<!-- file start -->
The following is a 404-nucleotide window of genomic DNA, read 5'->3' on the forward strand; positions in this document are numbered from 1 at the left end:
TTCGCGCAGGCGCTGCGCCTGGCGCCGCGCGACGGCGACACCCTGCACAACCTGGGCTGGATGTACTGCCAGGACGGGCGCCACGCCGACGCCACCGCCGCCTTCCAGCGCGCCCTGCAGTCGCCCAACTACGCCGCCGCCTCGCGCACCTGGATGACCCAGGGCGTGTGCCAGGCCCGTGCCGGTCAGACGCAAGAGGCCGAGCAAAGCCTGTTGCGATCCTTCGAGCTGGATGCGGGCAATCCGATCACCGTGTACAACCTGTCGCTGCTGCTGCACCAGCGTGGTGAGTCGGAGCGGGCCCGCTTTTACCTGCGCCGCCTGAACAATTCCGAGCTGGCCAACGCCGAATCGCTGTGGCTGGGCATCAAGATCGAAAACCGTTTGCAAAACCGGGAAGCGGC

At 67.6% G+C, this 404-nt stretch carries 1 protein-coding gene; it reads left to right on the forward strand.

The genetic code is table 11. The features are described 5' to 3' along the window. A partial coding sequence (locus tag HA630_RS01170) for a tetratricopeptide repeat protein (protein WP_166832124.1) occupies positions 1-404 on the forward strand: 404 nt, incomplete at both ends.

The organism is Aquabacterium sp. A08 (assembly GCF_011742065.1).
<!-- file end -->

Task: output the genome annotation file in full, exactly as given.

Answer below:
The following is a 404-nucleotide window of genomic DNA, read 5'->3' on the forward strand; positions in this document are numbered from 1 at the left end:
TTCGCGCAGGCGCTGCGCCTGGCGCCGCGCGACGGCGACACCCTGCACAACCTGGGCTGGATGTACTGCCAGGACGGGCGCCACGCCGACGCCACCGCCGCCTTCCAGCGCGCCCTGCAGTCGCCCAACTACGCCGCCGCCTCGCGCACCTGGATGACCCAGGGCGTGTGCCAGGCCCGTGCCGGTCAGACGCAAGAGGCCGAGCAAAGCCTGTTGCGATCCTTCGAGCTGGATGCGGGCAATCCGATCACCGTGTACAACCTGTCGCTGCTGCTGCACCAGCGTGGTGAGTCGGAGCGGGCCCGCTTTTACCTGCGCCGCCTGAACAATTCCGAGCTGGCCAACGCCGAATCGCTGTGGCTGGGCATCAAGATCGAAAACCGTTTGCAAAACCGGGAAGCGGC

At 67.6% G+C, this 404-nt stretch carries 1 protein-coding gene; it reads left to right on the forward strand.

The genetic code is table 11. The features are described 5' to 3' along the window. A partial coding sequence (locus tag HA630_RS01170) for a tetratricopeptide repeat protein (protein WP_166832124.1) occupies positions 1-404 on the forward strand: 404 nt, incomplete at both ends.

The organism is Aquabacterium sp. A08 (assembly GCF_011742065.1).